Two steps to solving this. First, I needed a script file that would make a copy of a file and rename it by prepending the names of its parent folders to the filename. Second, I needed a script file which would find every file under a given subdirectory and call the first script file for each file found.

The first script file is a Windows Script Host file, written in VBScript. I name this file sdrename.vbs (as in subdirectory rename). The basic flow is:

  1. Retrieve the full, absolute path to the file from command line arguments.
  2. Determine the root folder (the folder that the script file is executed in).
  3. Extract the filename (only) from the full path of the file.
  4. Extract the names of all subfolders between the root folder and the file.
  5. Strip backslashes out of the subfolders extract (step 4).
  6. Determine the new filename (step 4 + step 3).
  7. Copy the file to the root folder.
  8. Rename the copied file to the new filename (step 6).

Option Explicit
'Filenames are required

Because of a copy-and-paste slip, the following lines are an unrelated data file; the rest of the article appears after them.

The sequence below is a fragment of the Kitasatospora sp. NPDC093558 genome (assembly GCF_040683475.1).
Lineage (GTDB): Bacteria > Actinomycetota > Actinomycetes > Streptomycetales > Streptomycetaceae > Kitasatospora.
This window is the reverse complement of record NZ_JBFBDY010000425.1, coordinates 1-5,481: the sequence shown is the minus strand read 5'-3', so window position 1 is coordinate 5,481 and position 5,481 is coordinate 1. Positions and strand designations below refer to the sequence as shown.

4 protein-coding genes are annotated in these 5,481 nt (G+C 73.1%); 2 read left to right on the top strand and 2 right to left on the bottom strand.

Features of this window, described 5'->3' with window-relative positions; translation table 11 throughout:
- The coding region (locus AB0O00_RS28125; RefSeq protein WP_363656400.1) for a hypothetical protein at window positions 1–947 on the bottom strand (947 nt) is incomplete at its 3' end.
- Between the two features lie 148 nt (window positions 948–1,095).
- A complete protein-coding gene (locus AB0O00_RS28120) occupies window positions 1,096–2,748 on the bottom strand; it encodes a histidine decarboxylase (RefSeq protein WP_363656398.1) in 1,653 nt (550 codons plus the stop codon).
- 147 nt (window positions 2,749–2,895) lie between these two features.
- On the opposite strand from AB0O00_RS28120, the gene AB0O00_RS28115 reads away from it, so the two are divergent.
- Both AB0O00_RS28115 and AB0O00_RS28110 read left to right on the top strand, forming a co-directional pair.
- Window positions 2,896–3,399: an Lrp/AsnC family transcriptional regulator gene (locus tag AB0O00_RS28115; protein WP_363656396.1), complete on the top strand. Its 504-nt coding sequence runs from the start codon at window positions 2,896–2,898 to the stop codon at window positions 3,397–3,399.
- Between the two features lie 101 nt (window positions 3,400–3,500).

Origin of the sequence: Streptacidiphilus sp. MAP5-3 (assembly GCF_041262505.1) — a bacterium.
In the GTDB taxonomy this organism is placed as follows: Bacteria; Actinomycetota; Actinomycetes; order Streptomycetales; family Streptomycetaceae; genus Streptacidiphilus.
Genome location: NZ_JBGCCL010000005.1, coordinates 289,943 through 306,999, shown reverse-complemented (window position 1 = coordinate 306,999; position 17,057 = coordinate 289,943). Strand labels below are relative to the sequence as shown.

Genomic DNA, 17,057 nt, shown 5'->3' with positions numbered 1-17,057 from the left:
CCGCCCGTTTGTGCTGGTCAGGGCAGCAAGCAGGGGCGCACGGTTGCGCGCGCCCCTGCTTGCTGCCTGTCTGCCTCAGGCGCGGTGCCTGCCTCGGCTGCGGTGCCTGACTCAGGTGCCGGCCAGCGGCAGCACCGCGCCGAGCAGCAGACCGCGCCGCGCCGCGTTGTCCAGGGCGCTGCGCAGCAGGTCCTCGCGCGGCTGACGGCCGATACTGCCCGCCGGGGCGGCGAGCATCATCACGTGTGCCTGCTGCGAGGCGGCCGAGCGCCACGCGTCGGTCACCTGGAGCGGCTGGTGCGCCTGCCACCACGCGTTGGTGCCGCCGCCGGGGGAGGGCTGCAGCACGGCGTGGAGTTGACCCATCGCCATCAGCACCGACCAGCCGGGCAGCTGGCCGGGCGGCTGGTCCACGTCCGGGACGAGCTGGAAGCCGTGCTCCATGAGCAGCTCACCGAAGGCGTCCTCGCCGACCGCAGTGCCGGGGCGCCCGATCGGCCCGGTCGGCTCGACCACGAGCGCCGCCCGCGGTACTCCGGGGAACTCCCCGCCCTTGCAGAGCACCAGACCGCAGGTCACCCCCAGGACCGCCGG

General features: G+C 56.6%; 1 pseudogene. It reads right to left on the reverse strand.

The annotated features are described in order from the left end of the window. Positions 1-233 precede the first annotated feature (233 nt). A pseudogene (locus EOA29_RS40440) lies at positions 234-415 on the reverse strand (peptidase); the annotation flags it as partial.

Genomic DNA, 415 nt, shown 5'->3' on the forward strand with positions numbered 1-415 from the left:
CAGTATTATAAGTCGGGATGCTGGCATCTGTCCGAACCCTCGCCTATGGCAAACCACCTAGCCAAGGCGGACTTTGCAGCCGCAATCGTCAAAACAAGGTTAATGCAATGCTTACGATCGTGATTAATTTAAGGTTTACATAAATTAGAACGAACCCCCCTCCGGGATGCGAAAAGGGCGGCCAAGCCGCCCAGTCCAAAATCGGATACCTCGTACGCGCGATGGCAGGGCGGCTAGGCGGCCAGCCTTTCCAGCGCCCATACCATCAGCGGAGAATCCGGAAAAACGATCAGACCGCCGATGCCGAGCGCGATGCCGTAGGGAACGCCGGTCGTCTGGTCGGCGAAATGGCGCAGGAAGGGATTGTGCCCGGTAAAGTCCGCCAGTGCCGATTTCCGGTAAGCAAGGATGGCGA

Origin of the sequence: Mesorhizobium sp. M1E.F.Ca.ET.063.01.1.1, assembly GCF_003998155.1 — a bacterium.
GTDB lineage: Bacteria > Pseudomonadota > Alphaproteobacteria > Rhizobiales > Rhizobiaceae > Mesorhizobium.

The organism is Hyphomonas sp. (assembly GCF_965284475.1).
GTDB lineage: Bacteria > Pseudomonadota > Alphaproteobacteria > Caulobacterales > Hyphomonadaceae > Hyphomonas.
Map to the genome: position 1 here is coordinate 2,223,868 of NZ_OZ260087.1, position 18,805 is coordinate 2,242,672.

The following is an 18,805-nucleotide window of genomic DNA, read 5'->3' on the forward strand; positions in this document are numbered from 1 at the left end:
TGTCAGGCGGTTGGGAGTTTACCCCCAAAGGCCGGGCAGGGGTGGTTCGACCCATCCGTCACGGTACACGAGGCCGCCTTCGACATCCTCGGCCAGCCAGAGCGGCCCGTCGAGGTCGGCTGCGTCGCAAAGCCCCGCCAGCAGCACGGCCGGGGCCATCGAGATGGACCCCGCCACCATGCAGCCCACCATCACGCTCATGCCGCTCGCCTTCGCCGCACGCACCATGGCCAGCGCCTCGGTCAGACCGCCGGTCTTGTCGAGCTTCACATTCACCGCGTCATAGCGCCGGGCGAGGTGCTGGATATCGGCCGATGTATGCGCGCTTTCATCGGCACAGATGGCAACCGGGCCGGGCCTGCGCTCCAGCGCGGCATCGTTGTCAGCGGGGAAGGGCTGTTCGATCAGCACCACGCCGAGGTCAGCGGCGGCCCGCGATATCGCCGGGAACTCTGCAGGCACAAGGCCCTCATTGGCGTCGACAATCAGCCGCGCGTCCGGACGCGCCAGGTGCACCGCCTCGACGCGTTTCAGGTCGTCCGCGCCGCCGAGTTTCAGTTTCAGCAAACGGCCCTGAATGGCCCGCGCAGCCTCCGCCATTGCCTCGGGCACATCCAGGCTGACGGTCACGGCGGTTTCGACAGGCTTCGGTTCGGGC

If WScript.Arguments.Count = 0 Then
  WScript.Echo ">>> Must provide file name!!! <<<"
End If
Dim strFile, strRootFolder, strFilename, strNewFilename, objFSO
WScript.Echo ""
strFile = WScript.Arguments(0)
WScript.Echo "Processing:   " & strFile
strRootFolder = Left( WScript.ScriptFullName, InStr( WScript.ScriptFullName, WScript.ScriptName ) - 1)
WScript.Echo "Root Folder:  " & strRootFolder
strFilename = Mid( strFile, InStrRev( strFile, "\" ) + 1 )
WScript.Echo "Filename:     " & strFilename
strNewFilename = Mid( strFile, Len( strRootFolder ) + 1 )
WScript.Echo "Subfolders:   " & strNewFilename
strNewFilename = Replace( strNewFilename, "\", "" )
WScript.Echo "New Filename: " & strNewFilename
Set objFSO = CreateObject( "Scripting.FileSystemObject" )
objFSO.CopyFile strFile, strFilename
WScript.Echo "File copied successfully."
objFSO.MoveFile strFilename, strNewFilename
WScript.Echo "File renamed successfully!"
WScript.Echo "*** PROCESS COMPLETE ***"